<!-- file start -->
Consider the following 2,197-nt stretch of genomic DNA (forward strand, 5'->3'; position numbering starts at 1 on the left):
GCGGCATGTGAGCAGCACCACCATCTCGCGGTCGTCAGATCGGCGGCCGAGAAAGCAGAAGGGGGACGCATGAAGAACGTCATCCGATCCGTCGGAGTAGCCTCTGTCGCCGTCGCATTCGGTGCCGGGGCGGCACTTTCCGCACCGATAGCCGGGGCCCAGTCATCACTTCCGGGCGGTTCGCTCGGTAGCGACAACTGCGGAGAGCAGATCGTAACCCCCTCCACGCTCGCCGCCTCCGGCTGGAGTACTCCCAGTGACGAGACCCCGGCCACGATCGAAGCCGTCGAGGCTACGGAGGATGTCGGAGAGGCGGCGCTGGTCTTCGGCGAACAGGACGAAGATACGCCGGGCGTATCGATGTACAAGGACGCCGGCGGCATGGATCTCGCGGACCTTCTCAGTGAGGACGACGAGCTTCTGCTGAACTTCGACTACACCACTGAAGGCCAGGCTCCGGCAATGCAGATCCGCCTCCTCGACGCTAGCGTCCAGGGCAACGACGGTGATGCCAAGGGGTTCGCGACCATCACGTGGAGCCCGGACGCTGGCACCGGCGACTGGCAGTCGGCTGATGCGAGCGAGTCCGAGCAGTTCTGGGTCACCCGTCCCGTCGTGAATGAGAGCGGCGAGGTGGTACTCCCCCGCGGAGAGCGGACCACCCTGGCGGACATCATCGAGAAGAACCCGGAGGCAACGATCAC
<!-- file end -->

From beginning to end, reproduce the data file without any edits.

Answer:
Consider the following 2,197-nt stretch of genomic DNA (forward strand, 5'->3'; position numbering starts at 1 on the left):
GCGGCATGTGAGCAGCACCACCATCTCGCGGTCGTCAGATCGGCGGCCGAGAAAGCAGAAGGGGGACGCATGAAGAACGTCATCCGATCCGTCGGAGTAGCCTCTGTCGCCGTCGCATTCGGTGCCGGGGCGGCACTTTCCGCACCGATAGCCGGGGCCCAGTCATCACTTCCGGGCGGTTCGCTCGGTAGCGACAACTGCGGAGAGCAGATCGTAACCCCCTCCACGCTCGCCGCCTCCGGCTGGAGTACTCCCAGTGACGAGACCCCGGCCACGATCGAAGCCGTCGAGGCTACGGAGGATGTCGGAGAGGCGGCGCTGGTCTTCGGCGAACAGGACGAAGATACGCCGGGCGTATCGATGTACAAGGACGCCGGCGGCATGGATCTCGCGGACCTTCTCAGTGAGGACGACGAGCTTCTGCTGAACTTCGACTACACCACTGAAGGCCAGGCTCCGGCAATGCAGATCCGCCTCCTCGACGCTAGCGTCCAGGGCAACGACGGTGATGCCAAGGGGTTCGCGACCATCACGTGGAGCCCGGACGCTGGCACCGGCGACTGGCAGTCGGCTGATGCGAGCGAGTCCGAGCAGTTCTGGGTCACCCGTCCCGTCGTGAATGAGAGCGGCGAGGTGGTACTCCCCCGCGGAGAGCGGACCACCCTGGCGGACATCATCGAGAAGAACCCGGAGGCAACGATCAC